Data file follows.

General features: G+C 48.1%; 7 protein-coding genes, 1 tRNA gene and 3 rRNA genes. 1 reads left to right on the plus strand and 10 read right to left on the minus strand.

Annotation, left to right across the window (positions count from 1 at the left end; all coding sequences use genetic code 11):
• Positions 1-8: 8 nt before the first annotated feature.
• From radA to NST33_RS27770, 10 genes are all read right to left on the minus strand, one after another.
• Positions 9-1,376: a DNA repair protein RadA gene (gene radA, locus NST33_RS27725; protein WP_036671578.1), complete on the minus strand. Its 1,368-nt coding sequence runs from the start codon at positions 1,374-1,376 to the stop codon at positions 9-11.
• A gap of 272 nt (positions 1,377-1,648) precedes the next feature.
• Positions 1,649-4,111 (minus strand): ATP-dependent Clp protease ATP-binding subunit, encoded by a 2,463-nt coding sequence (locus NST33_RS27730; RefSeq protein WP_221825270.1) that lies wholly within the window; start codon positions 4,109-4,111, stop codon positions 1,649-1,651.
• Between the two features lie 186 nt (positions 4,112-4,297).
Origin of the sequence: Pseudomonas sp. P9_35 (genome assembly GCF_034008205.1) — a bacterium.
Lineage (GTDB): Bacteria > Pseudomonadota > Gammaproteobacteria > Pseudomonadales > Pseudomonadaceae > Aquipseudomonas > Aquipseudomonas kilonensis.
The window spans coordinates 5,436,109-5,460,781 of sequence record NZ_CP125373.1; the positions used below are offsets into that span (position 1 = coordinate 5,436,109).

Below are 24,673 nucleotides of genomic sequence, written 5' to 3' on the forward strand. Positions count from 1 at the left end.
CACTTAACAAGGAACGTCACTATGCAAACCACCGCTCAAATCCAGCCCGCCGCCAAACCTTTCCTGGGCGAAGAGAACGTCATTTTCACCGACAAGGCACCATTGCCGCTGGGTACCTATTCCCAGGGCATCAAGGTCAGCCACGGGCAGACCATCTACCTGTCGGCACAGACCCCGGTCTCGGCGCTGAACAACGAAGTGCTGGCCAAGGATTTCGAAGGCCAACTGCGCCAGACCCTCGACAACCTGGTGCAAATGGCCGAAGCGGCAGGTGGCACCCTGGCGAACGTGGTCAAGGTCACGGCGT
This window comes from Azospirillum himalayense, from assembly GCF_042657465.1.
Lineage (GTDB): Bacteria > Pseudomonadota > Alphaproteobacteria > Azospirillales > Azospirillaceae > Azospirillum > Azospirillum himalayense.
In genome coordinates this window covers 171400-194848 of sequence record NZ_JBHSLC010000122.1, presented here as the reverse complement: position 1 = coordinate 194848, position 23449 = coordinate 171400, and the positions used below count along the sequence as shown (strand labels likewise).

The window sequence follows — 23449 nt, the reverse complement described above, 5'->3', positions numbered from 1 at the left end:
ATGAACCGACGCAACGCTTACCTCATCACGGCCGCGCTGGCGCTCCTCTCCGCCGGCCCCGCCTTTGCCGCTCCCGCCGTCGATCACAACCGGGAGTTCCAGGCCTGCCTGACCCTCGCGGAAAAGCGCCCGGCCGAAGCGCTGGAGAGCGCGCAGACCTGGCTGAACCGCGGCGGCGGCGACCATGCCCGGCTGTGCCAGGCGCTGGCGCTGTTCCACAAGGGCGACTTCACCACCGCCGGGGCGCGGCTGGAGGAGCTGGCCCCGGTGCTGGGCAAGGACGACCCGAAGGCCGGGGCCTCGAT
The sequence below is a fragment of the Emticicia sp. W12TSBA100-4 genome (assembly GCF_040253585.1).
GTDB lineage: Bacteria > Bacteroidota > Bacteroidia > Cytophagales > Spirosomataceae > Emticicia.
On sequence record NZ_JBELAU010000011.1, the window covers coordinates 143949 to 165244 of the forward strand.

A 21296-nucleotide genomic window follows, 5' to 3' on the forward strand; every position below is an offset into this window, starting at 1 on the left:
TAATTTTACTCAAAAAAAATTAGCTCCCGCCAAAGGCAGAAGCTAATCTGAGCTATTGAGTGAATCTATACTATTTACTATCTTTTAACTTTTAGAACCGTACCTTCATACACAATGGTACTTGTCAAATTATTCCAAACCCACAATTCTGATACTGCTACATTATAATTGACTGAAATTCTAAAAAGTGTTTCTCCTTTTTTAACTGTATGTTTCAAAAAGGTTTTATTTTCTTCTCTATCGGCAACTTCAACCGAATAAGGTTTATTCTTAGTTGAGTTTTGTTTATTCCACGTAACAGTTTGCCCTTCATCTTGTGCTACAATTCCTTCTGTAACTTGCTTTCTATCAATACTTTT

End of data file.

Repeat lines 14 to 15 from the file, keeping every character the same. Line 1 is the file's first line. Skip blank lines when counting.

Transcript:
This window comes from Azospirillum himalayense, from assembly GCF_042657465.1.
Lineage (GTDB): Bacteria > Pseudomonadota > Alphaproteobacteria > Azospirillales > Azospirillaceae > Azospirillum > Azospirillum himalayense.